Brachycephalic Syndrome

Retained Deciduous Teeth (Baby Teeth):

In both cats and dogs, sometimes the baby teeth do not fall out as they should. In this event they are considered retained. It is recommended to have these teeth removed as they can lead to malocclusions (improper and potentially painful tooth placement) as well as increased calculus build-up. By the time your pet reaches the age of 6 months their baby teeth should have been pushed out by their adult teeth. If this does not happen and all of the adult teeth have emerged, your vet will often recommend to have them removed, usually at the time of spaying and neutering. If you want more information about Retained Deciduous Teeth, click on the link below:

Retained Deciduous Teeth

Cats:

Tooth Resorption:

 

 

 

We all know that our cats require very special treatment (even more so than dogs sometimes). Because our cats are special they have a very unique auto-immune condition where their immune system attacks their own teeth. Their white blood cells cannot differentiate between what is calculus and what is a tooth and start to eat away at the enamel until lesions are formed. It is incredibly painful and can unfortunately progress very quickly. The best way to prevent development of the disease is brushing their teeth regularly to prevent the development of calculus in the first place. Dental diets help as well as the water additives, but prevention is key for fighting this disease. If you would like more information on the topic, click the link below:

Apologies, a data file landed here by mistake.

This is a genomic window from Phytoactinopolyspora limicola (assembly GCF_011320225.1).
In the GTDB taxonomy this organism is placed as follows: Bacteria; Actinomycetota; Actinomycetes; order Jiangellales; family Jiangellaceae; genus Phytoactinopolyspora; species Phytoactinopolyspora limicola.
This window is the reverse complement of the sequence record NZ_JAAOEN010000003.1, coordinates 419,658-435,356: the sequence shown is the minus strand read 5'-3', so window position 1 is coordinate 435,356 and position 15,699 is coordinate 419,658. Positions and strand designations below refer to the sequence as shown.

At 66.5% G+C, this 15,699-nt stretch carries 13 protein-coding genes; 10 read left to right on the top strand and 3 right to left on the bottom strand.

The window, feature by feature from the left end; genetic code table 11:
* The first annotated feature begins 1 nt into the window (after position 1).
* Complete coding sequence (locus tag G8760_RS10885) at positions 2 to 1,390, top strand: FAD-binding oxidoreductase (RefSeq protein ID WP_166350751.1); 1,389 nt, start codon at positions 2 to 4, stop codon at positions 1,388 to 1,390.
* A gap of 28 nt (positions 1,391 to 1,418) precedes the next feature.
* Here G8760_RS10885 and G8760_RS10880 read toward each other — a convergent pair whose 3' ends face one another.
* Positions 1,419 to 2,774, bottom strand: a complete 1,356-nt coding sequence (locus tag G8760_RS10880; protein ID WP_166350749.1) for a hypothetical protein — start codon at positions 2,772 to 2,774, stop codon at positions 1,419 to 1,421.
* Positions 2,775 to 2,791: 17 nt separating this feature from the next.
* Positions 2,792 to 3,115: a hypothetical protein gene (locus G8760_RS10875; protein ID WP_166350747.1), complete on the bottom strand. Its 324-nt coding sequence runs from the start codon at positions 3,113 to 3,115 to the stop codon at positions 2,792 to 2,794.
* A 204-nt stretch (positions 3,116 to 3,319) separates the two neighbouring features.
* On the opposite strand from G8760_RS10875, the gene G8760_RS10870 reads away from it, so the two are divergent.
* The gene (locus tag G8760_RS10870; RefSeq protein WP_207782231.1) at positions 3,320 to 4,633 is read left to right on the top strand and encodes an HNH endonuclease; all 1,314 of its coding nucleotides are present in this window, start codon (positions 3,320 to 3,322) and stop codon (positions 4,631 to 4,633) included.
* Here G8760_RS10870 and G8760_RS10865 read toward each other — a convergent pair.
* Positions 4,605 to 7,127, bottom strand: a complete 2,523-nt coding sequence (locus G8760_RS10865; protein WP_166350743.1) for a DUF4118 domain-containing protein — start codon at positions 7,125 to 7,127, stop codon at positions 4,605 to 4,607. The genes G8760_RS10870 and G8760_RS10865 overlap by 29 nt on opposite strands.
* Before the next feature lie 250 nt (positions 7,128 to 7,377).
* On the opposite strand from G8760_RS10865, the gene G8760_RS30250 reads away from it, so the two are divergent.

Tooth Resorption in Cats

Feline Stomatitis:

Yet another immune disease in cats, this disorder does not cause the white blood cells to attack the teeth, but the gums become allergic to the teeth causing extreme inflammation. This can cause decreased appetite and extreme pain of the mouth. Often the only course of treatment is removing the teeth of the affected cat. It is not a very common disorder, but does occasionally occur even in cats that receive optimum dental hygiene. If you would like more information on the topic, click the link below:

Feline Stomatitis

Eosinophilic Granuloma Complex (Rodent Ulcers)

 

 

Eosinophilic Granuloma Complex is yet another immune disorder found in cats (you might be seeing a trend here) that affects the gums, lips, and tongue of a cat. You can see red inflammation usually along the lips or in severe cases, actual ulcers. Although there is no definitive cause for the disorder, most cats improve on a hydrolyzed protein diet, implying that it may be allergy based. It does not affect the teeth at all, but can often lead to discomfort of the mouth and potentially inappetence. If you would like more information on Eosinophilic Granuloma Complex, click on the link below:

Eosinophilic Granuloma Complex